More than 180,000 people have died in the United States due to the coronavirus pandemic that has infected over 5.8 million in the country, according to a tally from NBC News.
The Center for Disease Control and Prevention quietly tweaked its guidance on COVID-19 testing Monday, saying healthy people who have been exposed to COVID-19 "do not necessarily need a test," as long as they don't have symptoms, NBC News reports.
On Tuesday, the University of Alabama, Georgia Tech and the University of Southern California joined a growing list of schools with outbreaks among students and faculty. The schools' announcements came the same day that a new report found 9% of all cases in the United States are in children.
Meanwhile, Food and Drug Administration Commissioner Stephen Hahn apologized for overstating the life-saving benefits of treating COVID-19 patients with convalescent plasma. Scientists and medical experts have been pushing back against the claims about the treatment since President Donald Trump’s announcement on Sunday that the FDA had decided to issue emergency authorization for convalescent plasma
The number of Americans newly diagnosed with the coronavirus is falling — a development experts credit at least partly to increased wearing of masks — even as the outbreak continues to claim nearly 1,000 lives in the U.S. each day.
Here are the latest updates on the coronavirus pandemic in the U.S.:
Moderna Says Its COVID-19 Vaccine Shows Promise in Elderly Patients
The biotech firm tested its vaccine on 10 adults between ages 56 and 70 and 10 elderly adults aged 71 and older, Moderna said. Each participant received two 100 microgram doses of the vaccine 28 days apart.
The volunteers produced neutralizing antibodies, which researchers believe are necessary to build immunity to the virus, and killer T-cells, Moderna said in its results, which have not yet been published in a peer-reviewed journal. Additionally, the antibodies that were produced were higher than those seen in people who have recovered from Covid-19.
The vaccine from Moderna is one of dozens in development worldwide to fight the coronavirus, which has infected more than 23.9 million people worldwide and killed at least 820,100, according to data compiled by Johns Hopkins University.
Last month, Moderna began a late-stage trial for its vaccine. It hopes to enroll up to 30,000 participants.
6 Feet May Not Always Be Enough Distance to Protect From COVID-19, New Report Suggests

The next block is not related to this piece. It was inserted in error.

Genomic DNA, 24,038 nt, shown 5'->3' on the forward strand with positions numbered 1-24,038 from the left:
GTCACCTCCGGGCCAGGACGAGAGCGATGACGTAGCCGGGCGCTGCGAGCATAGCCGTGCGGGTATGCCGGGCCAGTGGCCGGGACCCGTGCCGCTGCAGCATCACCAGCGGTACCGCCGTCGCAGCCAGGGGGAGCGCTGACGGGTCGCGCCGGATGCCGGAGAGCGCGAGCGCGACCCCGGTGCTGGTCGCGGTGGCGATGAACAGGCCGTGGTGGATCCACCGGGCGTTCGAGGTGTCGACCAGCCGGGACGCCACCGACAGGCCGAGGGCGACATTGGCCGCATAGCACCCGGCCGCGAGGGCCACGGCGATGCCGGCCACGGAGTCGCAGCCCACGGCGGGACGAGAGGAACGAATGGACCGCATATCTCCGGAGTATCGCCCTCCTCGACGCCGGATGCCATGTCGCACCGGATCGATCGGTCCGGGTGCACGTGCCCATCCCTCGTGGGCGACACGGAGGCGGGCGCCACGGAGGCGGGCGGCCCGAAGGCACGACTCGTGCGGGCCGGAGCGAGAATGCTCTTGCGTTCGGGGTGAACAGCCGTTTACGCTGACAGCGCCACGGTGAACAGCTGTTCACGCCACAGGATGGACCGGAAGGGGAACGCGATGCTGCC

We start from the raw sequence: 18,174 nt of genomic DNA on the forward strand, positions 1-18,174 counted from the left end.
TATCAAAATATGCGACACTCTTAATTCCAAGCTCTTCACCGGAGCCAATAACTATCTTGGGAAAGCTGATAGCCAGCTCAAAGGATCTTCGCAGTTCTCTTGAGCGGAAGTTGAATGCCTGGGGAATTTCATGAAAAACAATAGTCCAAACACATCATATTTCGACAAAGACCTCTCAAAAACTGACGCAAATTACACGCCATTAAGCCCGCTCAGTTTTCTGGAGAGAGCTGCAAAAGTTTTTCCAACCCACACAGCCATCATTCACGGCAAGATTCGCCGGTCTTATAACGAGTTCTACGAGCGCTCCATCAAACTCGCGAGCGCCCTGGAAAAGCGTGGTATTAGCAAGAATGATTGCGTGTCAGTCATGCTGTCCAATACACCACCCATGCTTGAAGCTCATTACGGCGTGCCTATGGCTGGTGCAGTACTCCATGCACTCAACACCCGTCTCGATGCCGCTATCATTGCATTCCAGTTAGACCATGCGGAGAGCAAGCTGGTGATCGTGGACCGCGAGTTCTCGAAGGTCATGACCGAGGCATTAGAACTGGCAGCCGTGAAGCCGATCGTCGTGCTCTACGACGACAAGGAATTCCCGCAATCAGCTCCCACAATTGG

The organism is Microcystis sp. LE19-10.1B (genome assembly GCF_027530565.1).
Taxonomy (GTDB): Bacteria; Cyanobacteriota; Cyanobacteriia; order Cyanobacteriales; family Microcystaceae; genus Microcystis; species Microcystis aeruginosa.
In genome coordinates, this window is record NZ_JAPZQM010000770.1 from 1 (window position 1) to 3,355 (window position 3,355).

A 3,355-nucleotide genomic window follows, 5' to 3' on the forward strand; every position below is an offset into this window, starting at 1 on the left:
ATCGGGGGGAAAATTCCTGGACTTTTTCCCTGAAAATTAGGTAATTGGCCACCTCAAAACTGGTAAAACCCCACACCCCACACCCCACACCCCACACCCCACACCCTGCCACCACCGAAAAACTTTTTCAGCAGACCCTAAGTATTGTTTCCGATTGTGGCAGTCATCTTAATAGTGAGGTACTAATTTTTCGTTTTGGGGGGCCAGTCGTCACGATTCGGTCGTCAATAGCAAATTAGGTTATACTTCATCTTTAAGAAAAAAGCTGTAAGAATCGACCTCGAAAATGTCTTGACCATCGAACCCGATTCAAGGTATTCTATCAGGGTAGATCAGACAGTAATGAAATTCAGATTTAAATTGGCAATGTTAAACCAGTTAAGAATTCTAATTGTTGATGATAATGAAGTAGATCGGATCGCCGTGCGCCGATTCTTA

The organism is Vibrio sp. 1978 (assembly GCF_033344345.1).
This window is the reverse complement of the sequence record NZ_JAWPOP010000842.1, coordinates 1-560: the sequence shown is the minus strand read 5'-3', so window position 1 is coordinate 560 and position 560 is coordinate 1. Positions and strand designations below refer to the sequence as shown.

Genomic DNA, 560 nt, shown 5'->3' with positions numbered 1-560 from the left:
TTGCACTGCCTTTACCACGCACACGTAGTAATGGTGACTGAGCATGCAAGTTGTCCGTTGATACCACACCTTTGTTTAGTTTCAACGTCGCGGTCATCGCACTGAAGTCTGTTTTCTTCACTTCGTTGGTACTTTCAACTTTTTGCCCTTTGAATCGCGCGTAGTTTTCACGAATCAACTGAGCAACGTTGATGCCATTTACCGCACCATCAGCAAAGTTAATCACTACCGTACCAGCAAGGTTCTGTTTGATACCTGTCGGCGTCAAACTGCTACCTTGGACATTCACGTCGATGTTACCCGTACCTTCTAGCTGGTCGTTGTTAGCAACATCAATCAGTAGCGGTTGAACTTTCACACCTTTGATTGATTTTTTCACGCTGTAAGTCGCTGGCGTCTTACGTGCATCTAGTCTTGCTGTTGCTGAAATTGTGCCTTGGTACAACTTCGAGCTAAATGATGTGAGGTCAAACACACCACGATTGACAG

The current guidance for safe social distancing may not be enough to stop the spread of COVID-19, new analysis suggests, NBC News reports.
In a report published Tuesday in The BMJ, researchers from the Massachusetts Institute of Technology and the University of Oxford say other factors, such as ventilation, crowd size, exposure time and whether face coverings are worn, need to be considered, as well.
Since the beginning of the pandemic, the advice has been to keep at least 6 feet away from other people indoors and outdoors. "COVID-19 spreads mainly among people who are in close contact (within about 6 feet) for a prolonged period of time," according to the Centers for Disease Control and Prevention.
Some evidence suggests that the coronavirus may travel more than 6 feet through activities like coughing and shouting, the researchers wrote. In the highest-risk situations, such as indoors with poor ventilation, large crowds, prolonged contact time and no face coverings, distancing beyond 6 feet should be considered. Locations that fall under this category include bars, stadiums or restaurants. In low-risk scenarios, such as in outdoor spaces with few people nearby, less stringent social distancing should be adequate.
Boston Biogen Conference Likely Led to 20,000 COVID-19 Cases, Study Finds
The Boston hotel that was linked to a coronavirus outbreak after it hosted a local biotech company's conference earlier this year likely led to about 20,000 cases, according a new study.
The estimate indicates that the coronavirus is more widespread than the dozens of cases in Massachusetts that had been previously linked to the meeting.
The scientists studied nearly all the confirmed early cases by changes in the genetic makeup of the virus as it was transmitted from person to person, according to the Globe. The genetic mutations enabled researchers to better understand the scope of what they called a "superspreading event."
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